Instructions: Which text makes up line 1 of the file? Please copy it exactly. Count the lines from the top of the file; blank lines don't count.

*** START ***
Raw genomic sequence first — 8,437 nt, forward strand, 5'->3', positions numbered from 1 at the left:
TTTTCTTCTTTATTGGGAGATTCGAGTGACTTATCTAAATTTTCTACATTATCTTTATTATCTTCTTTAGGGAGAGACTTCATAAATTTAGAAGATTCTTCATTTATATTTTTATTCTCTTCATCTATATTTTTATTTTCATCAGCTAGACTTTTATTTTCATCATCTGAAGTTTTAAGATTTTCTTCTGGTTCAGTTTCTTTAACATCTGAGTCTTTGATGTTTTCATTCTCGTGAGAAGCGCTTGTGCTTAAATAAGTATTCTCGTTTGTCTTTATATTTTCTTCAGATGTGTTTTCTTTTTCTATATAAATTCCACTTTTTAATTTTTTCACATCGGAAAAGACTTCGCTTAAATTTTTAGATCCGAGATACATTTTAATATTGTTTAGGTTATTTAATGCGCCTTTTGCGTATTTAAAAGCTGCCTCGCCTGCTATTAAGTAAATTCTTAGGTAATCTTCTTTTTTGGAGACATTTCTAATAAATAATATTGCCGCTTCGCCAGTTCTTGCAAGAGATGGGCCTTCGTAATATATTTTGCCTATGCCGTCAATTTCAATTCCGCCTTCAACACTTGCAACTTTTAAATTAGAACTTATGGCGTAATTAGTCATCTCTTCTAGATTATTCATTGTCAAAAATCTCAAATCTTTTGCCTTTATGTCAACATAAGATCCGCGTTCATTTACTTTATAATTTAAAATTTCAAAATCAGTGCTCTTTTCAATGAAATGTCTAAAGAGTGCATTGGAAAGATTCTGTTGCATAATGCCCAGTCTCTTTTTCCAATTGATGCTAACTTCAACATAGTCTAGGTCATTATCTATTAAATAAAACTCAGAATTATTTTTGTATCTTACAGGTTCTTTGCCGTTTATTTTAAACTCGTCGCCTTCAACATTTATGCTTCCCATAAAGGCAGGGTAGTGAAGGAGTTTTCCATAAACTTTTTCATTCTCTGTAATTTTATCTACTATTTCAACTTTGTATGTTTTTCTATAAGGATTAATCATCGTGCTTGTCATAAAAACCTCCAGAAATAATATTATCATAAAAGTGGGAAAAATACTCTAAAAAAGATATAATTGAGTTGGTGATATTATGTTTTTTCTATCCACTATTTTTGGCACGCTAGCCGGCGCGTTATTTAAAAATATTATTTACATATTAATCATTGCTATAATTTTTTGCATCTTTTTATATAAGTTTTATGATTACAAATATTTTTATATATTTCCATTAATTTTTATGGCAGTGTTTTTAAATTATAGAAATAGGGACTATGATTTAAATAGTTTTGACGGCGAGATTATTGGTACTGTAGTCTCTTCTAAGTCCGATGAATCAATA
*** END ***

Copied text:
Raw genomic sequence first — 8,437 nt, forward strand, 5'->3', positions numbered from 1 at the left: